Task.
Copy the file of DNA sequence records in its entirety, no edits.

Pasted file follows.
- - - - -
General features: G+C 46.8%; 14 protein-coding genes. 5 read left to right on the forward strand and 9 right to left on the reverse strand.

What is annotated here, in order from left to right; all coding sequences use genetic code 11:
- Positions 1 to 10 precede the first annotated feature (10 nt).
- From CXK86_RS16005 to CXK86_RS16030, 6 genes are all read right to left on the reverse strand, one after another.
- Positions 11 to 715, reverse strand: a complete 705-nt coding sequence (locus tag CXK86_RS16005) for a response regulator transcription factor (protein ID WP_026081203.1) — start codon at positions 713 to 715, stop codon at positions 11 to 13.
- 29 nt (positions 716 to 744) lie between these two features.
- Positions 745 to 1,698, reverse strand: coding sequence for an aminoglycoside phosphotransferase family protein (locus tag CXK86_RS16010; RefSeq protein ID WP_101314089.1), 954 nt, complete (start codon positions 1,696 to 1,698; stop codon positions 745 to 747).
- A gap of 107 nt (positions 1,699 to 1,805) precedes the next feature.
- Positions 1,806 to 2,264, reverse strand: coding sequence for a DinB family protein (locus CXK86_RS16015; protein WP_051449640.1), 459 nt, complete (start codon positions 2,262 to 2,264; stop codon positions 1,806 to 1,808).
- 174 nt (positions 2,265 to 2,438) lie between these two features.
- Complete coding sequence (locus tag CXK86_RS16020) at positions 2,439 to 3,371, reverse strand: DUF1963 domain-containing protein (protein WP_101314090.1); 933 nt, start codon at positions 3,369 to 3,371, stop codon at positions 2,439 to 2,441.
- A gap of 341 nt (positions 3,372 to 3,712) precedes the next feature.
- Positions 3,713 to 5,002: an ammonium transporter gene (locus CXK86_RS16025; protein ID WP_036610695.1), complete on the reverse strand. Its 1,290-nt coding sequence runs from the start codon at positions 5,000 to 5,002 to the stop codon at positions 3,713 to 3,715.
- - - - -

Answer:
General features: G+C 46.8%; 14 protein-coding genes. 5 read left to right on the forward strand and 9 right to left on the reverse strand.

What is annotated here, in order from left to right; all coding sequences use genetic code 11:
- Positions 1 to 10 precede the first annotated feature (10 nt).
- From CXK86_RS16005 to CXK86_RS16030, 6 genes are all read right to left on the reverse strand, one after another.
- Positions 11 to 715, reverse strand: a complete 705-nt coding sequence (locus tag CXK86_RS16005) for a response regulator transcription factor (protein ID WP_026081203.1) — start codon at positions 713 to 715, stop codon at positions 11 to 13.
- 29 nt (positions 716 to 744) lie between these two features.
- Positions 745 to 1,698, reverse strand: coding sequence for an aminoglycoside phosphotransferase family protein (locus tag CXK86_RS16010; RefSeq protein ID WP_101314089.1), 954 nt, complete (start codon positions 1,696 to 1,698; stop codon positions 745 to 747).
- A gap of 107 nt (positions 1,699 to 1,805) precedes the next feature.
- Positions 1,806 to 2,264, reverse strand: coding sequence for a DinB family protein (locus CXK86_RS16015; protein WP_051449640.1), 459 nt, complete (start codon positions 2,262 to 2,264; stop codon positions 1,806 to 1,808).
- 174 nt (positions 2,265 to 2,438) lie between these two features.
- Complete coding sequence (locus tag CXK86_RS16020) at positions 2,439 to 3,371, reverse strand: DUF1963 domain-containing protein (protein WP_101314090.1); 933 nt, start codon at positions 3,369 to 3,371, stop codon at positions 2,439 to 2,441.
- A gap of 341 nt (positions 3,372 to 3,712) precedes the next feature.
- Positions 3,713 to 5,002: an ammonium transporter gene (locus CXK86_RS16025; protein ID WP_036610695.1), complete on the reverse strand. Its 1,290-nt coding sequence runs from the start codon at positions 5,000 to 5,002 to the stop codon at positions 3,713 to 3,715.